A good friend of mine recently returned to Church activity. His story is a complicated one. Tyler (I’m going to call him Tyler) is a returned missionary and prior to his period of inactivity had served as an EQP, Executive Secretary, and temple ordinance worker in his ward. About a year ago, Tyler came out of the closet. First to himself, then to immediate family members and a few close friends. He did not tell his bishop or any of his fellow ward members. Instead, he moved out of his ward and eventually stopped attending Church altogether. He also began to date in an effort to get into a serious relationship with another man. So while he had spent most of his life as a model Mormon, coming out and embracing his sexual identity led him into a period of general non-engagement with the Church. He occasionally drank (though did not abuse) alcohol, and generally his lifestyle reflected a shifting (and distinctively less LDS) perspective on morality and right and wrong. He also began attending the Episcopal Church, which he enjoyed in part because it was new and different but still Christ-centric, but also very much because he fell in love with the richness of the liturgy. He spent a total of 6 months basically totally inactive in the LDS Church, and not conforming to certain key LDS behavioral standards.
Then he received an email from a close friend (actually a mutual friend of both of ours, I’ll call him Jake). Jake is a very liberal Mormon, and well outside of the Mormon mainstream on LGBT issues (including his unequivocal support of gay marriage). In his email to Tyler he strongly encouraged him to return to church activity, reach out to his new ward, quit drinking, and hold himself to behavioral standards in his dating life consistent with the Law of Chastity (no sexual relations outside of marriage). It was a gutsy email for Jake to write, and he knew that it had the potential to harm his friendship with Tyler. But it was also surprisingly effective, Tyler tells me, in part because of Jake’s own unconventionally progressive brand of Mormonism. He would have simply dismissed it out of hand coming from most of the Mormons he knows. This courageous and unsolicited bit of encouragement from Jake influenced Tyler’s decision to return to the Church.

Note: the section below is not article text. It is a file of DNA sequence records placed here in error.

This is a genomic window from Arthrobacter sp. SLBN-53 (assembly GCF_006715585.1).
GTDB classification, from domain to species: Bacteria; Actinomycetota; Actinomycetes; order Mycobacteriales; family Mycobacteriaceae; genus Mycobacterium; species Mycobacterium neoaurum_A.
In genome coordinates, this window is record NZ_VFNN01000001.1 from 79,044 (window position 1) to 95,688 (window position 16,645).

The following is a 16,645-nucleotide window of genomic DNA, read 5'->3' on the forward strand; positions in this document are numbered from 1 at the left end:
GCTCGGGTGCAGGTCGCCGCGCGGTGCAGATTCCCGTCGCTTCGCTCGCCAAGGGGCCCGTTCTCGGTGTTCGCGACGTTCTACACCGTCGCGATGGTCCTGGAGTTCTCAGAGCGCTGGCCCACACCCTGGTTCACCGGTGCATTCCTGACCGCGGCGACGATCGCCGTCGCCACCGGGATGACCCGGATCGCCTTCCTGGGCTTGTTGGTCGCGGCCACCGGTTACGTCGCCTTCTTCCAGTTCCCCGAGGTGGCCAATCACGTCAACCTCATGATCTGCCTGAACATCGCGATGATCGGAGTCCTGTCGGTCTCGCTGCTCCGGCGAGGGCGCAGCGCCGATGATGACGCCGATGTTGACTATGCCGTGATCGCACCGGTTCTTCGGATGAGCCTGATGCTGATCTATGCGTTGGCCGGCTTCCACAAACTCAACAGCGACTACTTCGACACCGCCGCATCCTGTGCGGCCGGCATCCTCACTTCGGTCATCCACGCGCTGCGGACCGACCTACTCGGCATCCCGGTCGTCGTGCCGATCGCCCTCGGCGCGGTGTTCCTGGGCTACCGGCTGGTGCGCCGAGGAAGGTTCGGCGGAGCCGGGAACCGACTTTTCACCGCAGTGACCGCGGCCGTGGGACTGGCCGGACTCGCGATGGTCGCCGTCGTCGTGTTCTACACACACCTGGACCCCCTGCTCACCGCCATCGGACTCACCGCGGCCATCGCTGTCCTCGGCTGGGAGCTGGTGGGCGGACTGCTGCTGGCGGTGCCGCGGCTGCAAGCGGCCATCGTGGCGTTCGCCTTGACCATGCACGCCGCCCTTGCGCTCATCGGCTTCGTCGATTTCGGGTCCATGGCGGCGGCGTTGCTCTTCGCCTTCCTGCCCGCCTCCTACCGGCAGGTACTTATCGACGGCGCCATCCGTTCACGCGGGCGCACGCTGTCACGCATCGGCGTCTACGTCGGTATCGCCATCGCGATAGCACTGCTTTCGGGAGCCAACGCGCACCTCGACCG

Attending the Episcopal Church, particularly during the holiday season, rekindled within Tyler a sense of how deeply religious his own personal nature was. But it also reminded him that he had lost something valuable in his absence from Mormonism. He resolved to try and return to his Mormon roots, not just by going back to his ward but by returning to the temple. He still had an active temple recommend, and had already made the lifestyle changes back into conformity with temple worthiness standards. During his first three weeks of renewed Church activity, he attended the temple three times. He had hoped that he would rediscover something like the deep connection to our high liturgy that he had experienced at the Episcopal Church, but found that he was disappointed on that front. By comparison to the spiritual invigoration of the Episcopal liturgy, the endowment ceremony was rote, formulaic, even uninspiring. And while he did feel the spirit in the temple, he did not feel it as strongly as he had during the Episcopal worship services. This was especially true his first two times at the temple after returning.
His third time was notably different. Unlike the first two, this time Tyler felt a measure of guilt. He really questioned whether or not he was worthy to be there at all. This feeling of unworthiness, of not belonging, persisted throughout the ceremony. Until he reached the celestial room. The contrast could not have been starker. There he felt God’s presence and God’s unconditional love. He felt accepted, embraced, wholly worthy to be there. And whereas for most of his time there he had wanted to leave as quickly as possible when the ceremony was over, he now desired to stay.